It has been said that you can recognise good architecture in the beauty of its ruins. This is certainly true for the row of 19th-century townhouses built on a stretch of Pushkin street, between Abovyan St. and Sakharov square. These buildings have survived the Soviet Union more-or-less intact, but are in serious need of repair.
Some have argued that they were deliberately neglected to justify their demolishing and replacement with a new real-estate development, as has been the case in other parts of the city. Regardless, they’ve survived.
I walk by this stretch of street twice a day on my way to and back from my office; and every single time I stop for a minute to appreciate the subtle elements of their masonry, or the intricate details on their traditional wooden doors.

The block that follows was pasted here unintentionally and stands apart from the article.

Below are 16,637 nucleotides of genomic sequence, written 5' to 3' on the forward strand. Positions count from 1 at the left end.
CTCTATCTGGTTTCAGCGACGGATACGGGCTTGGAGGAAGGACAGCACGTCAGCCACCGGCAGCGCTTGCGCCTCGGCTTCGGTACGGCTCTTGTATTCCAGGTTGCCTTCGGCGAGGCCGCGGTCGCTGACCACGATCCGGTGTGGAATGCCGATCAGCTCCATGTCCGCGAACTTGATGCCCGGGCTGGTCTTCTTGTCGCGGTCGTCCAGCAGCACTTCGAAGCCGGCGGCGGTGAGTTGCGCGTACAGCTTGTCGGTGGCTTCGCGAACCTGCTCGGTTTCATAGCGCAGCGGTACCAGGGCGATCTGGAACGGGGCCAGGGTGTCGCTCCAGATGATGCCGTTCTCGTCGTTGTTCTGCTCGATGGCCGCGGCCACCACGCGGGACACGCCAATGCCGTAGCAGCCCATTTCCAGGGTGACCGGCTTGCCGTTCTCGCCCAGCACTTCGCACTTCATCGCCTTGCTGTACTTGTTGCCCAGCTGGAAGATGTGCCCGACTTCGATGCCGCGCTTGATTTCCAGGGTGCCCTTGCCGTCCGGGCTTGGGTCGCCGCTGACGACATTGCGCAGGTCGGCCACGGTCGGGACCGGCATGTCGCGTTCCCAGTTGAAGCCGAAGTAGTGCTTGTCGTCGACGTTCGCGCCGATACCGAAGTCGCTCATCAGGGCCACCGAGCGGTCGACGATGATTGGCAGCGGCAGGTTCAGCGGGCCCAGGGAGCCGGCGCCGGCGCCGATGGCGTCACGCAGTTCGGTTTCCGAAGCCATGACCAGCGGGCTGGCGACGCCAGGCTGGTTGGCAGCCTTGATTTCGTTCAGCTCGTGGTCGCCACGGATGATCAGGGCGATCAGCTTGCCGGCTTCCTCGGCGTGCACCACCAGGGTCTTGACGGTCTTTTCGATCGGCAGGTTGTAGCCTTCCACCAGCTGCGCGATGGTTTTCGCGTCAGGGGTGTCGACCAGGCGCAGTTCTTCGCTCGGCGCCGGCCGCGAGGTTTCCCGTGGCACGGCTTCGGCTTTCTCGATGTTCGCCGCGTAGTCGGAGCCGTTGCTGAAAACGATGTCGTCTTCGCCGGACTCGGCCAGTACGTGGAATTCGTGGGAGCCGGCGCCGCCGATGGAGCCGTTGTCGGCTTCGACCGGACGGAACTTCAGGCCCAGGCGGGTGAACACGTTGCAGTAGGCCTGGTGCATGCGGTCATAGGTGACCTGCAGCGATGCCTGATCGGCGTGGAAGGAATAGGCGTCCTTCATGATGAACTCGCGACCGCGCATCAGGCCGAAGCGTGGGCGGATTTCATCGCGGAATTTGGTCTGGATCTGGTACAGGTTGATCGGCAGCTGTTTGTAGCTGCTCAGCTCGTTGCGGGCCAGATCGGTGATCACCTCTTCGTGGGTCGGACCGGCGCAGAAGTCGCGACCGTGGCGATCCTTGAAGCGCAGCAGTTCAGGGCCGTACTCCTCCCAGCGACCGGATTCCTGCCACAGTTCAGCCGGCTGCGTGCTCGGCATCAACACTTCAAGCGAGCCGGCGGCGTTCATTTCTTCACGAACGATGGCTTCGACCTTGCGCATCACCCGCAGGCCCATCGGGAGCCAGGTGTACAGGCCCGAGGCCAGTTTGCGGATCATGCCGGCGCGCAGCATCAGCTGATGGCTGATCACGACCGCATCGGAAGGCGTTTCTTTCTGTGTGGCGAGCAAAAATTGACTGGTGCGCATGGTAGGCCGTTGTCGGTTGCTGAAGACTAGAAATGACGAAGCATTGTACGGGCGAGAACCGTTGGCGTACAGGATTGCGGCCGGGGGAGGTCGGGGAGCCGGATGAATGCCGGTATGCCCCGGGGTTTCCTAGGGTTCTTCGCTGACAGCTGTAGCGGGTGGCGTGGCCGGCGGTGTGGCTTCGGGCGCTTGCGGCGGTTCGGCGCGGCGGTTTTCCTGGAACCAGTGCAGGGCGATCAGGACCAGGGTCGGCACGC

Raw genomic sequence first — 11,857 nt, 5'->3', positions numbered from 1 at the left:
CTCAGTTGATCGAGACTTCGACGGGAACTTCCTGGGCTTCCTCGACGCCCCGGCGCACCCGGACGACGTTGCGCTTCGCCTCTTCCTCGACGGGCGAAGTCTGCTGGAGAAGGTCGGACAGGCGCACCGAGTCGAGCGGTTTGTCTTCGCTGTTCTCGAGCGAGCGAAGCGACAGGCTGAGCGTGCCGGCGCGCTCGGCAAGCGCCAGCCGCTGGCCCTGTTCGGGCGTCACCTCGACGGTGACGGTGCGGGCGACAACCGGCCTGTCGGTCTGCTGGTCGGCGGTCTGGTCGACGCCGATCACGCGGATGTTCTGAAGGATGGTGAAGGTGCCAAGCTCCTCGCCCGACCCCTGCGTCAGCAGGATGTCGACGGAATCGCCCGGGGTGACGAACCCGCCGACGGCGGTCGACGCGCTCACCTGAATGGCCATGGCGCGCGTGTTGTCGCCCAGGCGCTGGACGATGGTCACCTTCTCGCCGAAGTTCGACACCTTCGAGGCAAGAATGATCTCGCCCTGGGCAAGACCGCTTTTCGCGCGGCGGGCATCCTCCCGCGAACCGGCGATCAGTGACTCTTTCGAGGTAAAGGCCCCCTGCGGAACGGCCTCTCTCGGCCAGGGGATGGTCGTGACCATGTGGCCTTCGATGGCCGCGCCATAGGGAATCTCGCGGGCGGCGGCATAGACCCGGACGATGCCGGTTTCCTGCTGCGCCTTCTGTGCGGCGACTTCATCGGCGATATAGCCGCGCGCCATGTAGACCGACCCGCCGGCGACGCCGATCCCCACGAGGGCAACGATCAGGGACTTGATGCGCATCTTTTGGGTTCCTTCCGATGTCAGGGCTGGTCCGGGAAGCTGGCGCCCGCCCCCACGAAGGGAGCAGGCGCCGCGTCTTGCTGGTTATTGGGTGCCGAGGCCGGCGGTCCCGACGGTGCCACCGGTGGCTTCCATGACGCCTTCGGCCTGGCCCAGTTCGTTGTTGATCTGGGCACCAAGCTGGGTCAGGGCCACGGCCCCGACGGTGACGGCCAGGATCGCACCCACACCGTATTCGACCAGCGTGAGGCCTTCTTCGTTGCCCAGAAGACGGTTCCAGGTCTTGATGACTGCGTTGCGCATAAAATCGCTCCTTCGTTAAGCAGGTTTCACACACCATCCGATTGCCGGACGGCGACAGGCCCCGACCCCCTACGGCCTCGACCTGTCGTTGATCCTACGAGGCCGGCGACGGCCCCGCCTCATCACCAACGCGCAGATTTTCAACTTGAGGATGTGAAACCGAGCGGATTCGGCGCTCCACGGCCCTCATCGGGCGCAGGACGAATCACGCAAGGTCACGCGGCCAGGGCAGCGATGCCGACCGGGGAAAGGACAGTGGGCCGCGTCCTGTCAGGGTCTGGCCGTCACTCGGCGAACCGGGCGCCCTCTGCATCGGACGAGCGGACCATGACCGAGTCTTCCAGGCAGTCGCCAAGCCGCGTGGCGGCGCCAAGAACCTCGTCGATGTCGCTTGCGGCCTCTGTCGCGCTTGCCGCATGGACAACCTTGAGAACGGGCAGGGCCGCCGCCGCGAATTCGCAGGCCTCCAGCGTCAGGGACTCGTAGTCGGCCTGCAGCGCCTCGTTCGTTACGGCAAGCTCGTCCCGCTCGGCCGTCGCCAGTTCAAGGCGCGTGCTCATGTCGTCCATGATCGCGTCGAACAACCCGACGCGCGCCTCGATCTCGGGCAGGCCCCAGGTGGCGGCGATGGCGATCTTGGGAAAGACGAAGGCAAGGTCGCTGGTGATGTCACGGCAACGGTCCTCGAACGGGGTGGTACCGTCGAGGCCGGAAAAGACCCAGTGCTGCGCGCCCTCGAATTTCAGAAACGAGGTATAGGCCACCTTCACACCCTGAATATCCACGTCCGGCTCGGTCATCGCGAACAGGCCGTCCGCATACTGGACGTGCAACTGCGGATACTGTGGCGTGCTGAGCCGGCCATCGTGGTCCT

These buildings were saved (at least for now) from destruction recently, thanks to the efforts of the owner of Yerevan’s most famous restaurant, Dolmama (also situated within this stretch). As Yerevan’s history slowly gives way to continued urban re-development, these two-story structures stand as a testament to the city’s 2800-year architectural heritage.